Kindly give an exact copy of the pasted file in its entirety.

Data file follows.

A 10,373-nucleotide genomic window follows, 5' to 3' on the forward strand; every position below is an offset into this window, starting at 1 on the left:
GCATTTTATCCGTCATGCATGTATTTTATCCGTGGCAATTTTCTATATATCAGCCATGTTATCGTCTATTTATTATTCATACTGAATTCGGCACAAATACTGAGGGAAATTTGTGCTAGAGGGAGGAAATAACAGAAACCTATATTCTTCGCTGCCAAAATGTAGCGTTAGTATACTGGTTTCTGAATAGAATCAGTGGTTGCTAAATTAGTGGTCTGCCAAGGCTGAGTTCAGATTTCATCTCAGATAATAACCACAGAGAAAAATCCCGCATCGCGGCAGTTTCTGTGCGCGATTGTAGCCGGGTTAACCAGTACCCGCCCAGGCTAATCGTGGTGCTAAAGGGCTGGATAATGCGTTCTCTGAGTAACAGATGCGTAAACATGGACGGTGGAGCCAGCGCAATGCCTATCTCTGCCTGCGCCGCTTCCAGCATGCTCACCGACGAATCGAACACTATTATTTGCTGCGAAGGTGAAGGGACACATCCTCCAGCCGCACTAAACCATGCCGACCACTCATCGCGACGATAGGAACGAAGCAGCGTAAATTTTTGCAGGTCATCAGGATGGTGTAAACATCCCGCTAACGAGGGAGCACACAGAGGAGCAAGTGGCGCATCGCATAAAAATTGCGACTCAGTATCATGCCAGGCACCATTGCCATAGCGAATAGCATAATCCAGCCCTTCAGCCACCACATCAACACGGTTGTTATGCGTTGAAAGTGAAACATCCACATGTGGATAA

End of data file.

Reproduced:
A 10,373-nucleotide genomic window follows, 5' to 3' on the forward strand; every position below is an offset into this window, starting at 1 on the left:
GCATTTTATCCGTCATGCATGTATTTTATCCGTGGCAATTTTCTATATATCAGCCATGTTATCGTCTATTTATTATTCATACTGAATTCGGCACAAATACTGAGGGAAATTTGTGCTAGAGGGAGGAAATAACAGAAACCTATATTCTTCGCTGCCAAAATGTAGCGTTAGTATACTGGTTTCTGAATAGAATCAGTGGTTGCTAAATTAGTGGTCTGCCAAGGCTGAGTTCAGATTTCATCTCAGATAATAACCACAGAGAAAAATCCCGCATCGCGGCAGTTTCTGTGCGCGATTGTAGCCGGGTTAACCAGTACCCGCCCAGGCTAATCGTGGTGCTAAAGGGCTGGATAATGCGTTCTCTGAGTAACAGATGCGTAAACATGGACGGTGGAGCCAGCGCAATGCCTATCTCTGCCTGCGCCGCTTCCAGCATGCTCACCGACGAATCGAACACTATTATTTGCTGCGAAGGTGAAGGGACACATCCTCCAGCCGCACTAAACCATGCCGACCACTCATCGCGACGATAGGAACGAAGCAGCGTAAATTTTTGCAGGTCATCAGGATGGTGTAAACATCCCGCTAACGAGGGAGCACACAGAGGAGCAAGTGGCGCATCGCATAAAAATTGCGACTCAGTATCATGCCAGGCACCATTGCCATAGCGAATAGCATAATCCAGCCCTTCAGCCACCACATCAACACGGTTGTTATGCGTTGAAAGTGAAACATCCACATGTGGATAA